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  36. Bad Pilgrim

    Bad Pilgrim Veteran Member

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    That must be one of the longest straight roads of all the Caminos - longer than the one to Guillena on VdlP?

    The skies look rather ominous! Bare in mind that the next stage can be tricky in or after it has rained: the roads get muddy. The last slog into Albacete can be particularly difficult when your feet just sink through... Perhaps you have better shoes than me.

    Will you visit Chinchilla as well?
     
  37. Bad Pilgrim

    Bad Pilgrim Veteran Member

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    The first picture is from the first arrow next to the Basílica, right? There is a pensión at the other side of the street, if anyone wants a fast start!
     
  38. MikeJS

    MikeJS Active Member

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    BP. It has stayed dry so far so my fingers are crossed for dry but not too hot weather. Not going via Chinchilla as there are a few long stretches coming up and it's a bit early in the Camino and font won't to over do it.
    Yes you are correct.
     
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  39. MikeJS

    MikeJS Active Member

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    Petrola to Albacete 35km
    Got up to a wet day today so put on my trusty poncho and headed out at 0700. Arrived just before 1400 and it rained or drizzled most of the time. Luckily, Albacete had the least as the track in would have been very muddy otherwise. I could see heavy rain either side in the distance but I stayed fairly lucky. In fact, yesterday in this region there was an extremely heavy hailstorm for 30 mins that damaged large areas of crops so I was glad to miss that too. Besides the rain it was a nice track for most of the way and I was treated to a Spanish airforce display on my way in, loops, corkscrews and what looked like bombing runs. Glad I was not a target! Albacete looks like a fairly standard medium sized city but I'll get to explore later once I have checked into my Airbnb room at 1500. See photo - a bit better than last night!

    Markings were not so good today. I realised early on that one very large rock just out of Petrola had been moved so the direction was wrong and later on many appeared to be missing. Also, the final 5 kms ish into the city should be a fairly straight track but the route has been used to dump tons of soil on. Had to go around, not difficult but a nuisance. Glad I had the gpx track and apple maps today!
     

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  40. Bad Pilgrim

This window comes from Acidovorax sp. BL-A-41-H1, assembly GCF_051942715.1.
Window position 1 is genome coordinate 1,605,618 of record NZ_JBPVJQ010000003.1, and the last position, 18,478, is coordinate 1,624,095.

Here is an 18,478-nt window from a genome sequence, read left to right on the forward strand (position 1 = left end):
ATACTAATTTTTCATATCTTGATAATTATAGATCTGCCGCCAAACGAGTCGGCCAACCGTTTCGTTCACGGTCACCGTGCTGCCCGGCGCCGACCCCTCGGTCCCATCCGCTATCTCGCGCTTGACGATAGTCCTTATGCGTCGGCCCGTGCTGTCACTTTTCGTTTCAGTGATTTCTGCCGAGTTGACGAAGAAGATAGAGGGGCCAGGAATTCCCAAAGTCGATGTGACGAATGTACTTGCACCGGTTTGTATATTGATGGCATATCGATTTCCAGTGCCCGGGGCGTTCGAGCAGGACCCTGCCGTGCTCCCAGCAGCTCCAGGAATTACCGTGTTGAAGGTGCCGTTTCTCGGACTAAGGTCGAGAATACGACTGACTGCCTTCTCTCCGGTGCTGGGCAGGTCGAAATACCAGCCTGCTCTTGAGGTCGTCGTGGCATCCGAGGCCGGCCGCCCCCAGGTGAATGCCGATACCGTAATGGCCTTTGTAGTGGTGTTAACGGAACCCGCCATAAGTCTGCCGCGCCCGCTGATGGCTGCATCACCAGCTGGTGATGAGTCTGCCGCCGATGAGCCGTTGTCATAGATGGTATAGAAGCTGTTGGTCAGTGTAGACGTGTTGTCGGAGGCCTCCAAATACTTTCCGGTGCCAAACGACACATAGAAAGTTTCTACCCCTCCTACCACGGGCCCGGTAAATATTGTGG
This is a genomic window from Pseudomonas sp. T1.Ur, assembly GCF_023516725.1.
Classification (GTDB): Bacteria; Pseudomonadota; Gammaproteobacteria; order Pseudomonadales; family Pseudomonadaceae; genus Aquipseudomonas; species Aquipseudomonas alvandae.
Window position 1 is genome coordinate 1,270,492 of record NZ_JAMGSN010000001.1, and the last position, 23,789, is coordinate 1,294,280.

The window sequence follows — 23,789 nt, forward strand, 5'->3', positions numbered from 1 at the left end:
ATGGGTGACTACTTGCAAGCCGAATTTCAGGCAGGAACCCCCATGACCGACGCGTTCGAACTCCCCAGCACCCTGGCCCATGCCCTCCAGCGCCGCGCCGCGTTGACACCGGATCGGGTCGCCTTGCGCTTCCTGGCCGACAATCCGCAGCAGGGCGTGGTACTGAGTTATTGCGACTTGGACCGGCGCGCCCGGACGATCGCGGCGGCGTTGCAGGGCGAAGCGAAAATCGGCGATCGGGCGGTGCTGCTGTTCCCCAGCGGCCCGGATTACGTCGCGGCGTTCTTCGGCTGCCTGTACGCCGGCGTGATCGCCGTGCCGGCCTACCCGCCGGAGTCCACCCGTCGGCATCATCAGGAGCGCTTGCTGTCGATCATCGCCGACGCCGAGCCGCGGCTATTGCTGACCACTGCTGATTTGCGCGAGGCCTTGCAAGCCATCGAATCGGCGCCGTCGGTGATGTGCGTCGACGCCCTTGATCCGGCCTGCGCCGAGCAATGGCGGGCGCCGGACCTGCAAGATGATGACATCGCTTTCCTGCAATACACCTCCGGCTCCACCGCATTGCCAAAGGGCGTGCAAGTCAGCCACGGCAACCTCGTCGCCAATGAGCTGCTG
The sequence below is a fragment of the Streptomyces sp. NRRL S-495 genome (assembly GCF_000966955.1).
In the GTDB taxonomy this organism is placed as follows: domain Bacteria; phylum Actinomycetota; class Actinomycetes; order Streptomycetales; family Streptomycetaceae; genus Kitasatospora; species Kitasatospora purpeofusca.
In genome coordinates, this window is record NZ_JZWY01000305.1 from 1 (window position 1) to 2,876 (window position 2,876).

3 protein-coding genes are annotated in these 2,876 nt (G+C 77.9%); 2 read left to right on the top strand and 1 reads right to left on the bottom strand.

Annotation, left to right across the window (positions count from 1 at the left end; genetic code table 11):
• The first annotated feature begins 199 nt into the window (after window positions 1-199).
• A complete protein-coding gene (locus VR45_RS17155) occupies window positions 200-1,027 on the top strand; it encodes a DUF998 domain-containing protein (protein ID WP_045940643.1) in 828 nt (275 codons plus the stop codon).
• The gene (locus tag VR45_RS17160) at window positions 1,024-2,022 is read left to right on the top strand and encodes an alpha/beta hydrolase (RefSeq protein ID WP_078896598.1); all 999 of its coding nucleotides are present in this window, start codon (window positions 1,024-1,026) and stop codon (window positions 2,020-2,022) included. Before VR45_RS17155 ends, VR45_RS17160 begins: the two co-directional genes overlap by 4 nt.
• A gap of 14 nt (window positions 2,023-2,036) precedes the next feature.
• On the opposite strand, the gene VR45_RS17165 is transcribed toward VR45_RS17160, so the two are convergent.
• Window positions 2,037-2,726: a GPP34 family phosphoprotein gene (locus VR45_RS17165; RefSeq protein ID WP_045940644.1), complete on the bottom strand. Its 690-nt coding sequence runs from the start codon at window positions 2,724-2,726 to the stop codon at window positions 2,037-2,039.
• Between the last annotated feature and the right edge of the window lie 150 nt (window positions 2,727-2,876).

Bad Pilgrim Veteran Member

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    I wouldn't like to do that particular stage in the rain. You are on hardy pilgrim! :OD

    Tomorrow you will have more flat, flat, flat to La Roda...
     
  41. MikeJS

    MikeJS Active Member

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    Thanks. I like to scout my way out each day so I know where to go. Especially in cities. Just spent an hour trying to find the way out of Albacete to Roda! Knew I had to get across the rail line but stupidly missed the pedestrian bridge! Think I assumed I was looking for a road! As usual the markings on the city are hard to hunt down. As it 40kms tomorrow and 43kms the next day I could do with a flat day. Just hope it is dry.
     
  42. Bad Pilgrim

    Bad Pilgrim Veteran Member

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    Oh yes, it's tricky to get out of the town. I don't know if the guide is good here because I didn't use it, knowing since last time I was in Albacete where to go. Only arriving in La Gineta when I checked the maps I noticed I hadn't followed the guidebook. I think the Levante and the Sureste exits Albacete in different ways? And before Gineta there may be som places with faded or no arrows where the roads split... It will be interesting to read your comments tomorrow about the waymarks!
     
  43. MikeJS

    MikeJS Active Member

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    Great that makes me really look forward to it . Still, I'm in the bar now having had lots of lovely food a lots of wonderful wine - even managed to get them to give me warm wine! Never understood why they tend to serve their red wine cold! Even a dam good Rioja gets served freezing unless you can convince otherwise. Hasta manana.
     
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  44. MikeJS

    MikeJS Active Member

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    Albacete to La Roda 40kms

    Started at 0720 and arrived at 1500 after a shot stopper for a coffee at La Gineta.

    Albacete was a typical Spanish city in that there is no suburb - you go straight from the city to farmland. Pity about the open drain, that used to be a river, on the way out. An Europe had the cheek to call UK "the dirty man of Europe!!"

    Simple well marked track out of town after getting over the rail tracks. Mainly dry to start with but it gradually got damper until after 2 hours I had to put my poncho on. Then kept raining to rest of the way. As recommended in my Spanish guided I had phoned the AdP the day before. When I found it there was no sign or any info about access. So I called the same number again and was told he be over in 40 mins. Lovely to hang around in the rain and it was only 10 degs He did turn up as promised and explained that all the beds had been taken! By now there were 3 of us as 2 German ladies had arrived who are walking the Camino Levante and the 2 routes cross here - which is why it was busy. 11 people and only 2 of us are on the Sureste. Fortunately, they had some spare mattresses- one look and the German ladies left! I did not fancy wandering around any more so I grabbed one and got on with it. The AdP is fairly basic and a bit of a mess. The standards on the Sureste seem a lot lower than on other routes. I can understand for the Sureste as it's not walked often, but the Levante is much busier. Hope it's dry tomorrow as I would prefer not to have a third wet day. The distances are challenging enough for the first week without the wet adding to the blister risk!